NASA has delayed its Space X rocket launch to the International Space Station for the second time in a week following an unspecified medical issue with one of the four astronauts.
The US space agency says the issue is "not a medical emergency and not related to COVID-19", but has decline to elaborate on the nature of the problem or say which astronaut is involved.
The launch, which was set for Sunday but postponed until Wednesday because of unsuitable weather, has been rescheduled for Saturday night.
The last time NASA delayed a scheduled launch over a medical issue involving the crew was for a Space Shuttle Atlantis flight in 1990, when mission commander John Creighton fell ill.
The countdown was halted for three days until he was cleared to fly.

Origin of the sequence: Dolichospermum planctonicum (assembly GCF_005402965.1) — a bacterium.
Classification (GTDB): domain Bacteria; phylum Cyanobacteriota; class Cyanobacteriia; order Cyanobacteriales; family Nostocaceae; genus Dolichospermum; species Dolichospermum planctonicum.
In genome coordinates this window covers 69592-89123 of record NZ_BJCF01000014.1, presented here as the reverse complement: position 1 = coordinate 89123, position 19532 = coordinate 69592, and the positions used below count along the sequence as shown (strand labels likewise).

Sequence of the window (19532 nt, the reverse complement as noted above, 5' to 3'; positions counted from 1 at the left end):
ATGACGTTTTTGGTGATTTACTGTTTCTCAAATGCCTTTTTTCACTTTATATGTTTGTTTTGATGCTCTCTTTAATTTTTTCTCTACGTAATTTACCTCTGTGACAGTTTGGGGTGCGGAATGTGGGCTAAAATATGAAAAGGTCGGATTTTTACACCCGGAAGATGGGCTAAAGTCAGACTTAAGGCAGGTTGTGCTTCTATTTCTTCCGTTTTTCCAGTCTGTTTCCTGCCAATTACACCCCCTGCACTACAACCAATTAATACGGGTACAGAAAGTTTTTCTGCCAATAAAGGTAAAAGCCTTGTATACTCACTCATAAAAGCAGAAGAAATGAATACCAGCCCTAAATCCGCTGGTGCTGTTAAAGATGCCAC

The SpaceX-built vehicle set to fly this weekend, consisting of a Crew Dragon capsule atop a two-stage Falcon 9 rocket, is now set for liftoff at 11.36pm on Saturday (1436 AEDT on Sunday) from NASA's Kennedy Space Center in Cape Canaveral, Florida.
If all goes smoothly, the three US astronauts and their European Space Agency (ESA) crewmate will arrive 22 hours later and dock with the space station 400 kilometres above the earth to begin a six-month science mission.
For the time being, the four crew members will remain under routine quarantine as they continue launch preparations.
Joining the mission's three NASA astronauts - flight commander Raja Chari, 44, mission pilot Tom Marshburn, 61, and mission specialist Kayla Barron, 34 - is German astronaut Matthias Maurer, 51, an ESA mission specialist.
Saturday's liftoff, if successful, would count as the fifth human spaceflight SpaceX has achieved following its inaugural launch in September of a space tourism service that sent the first ever all-civilian crew into orbit.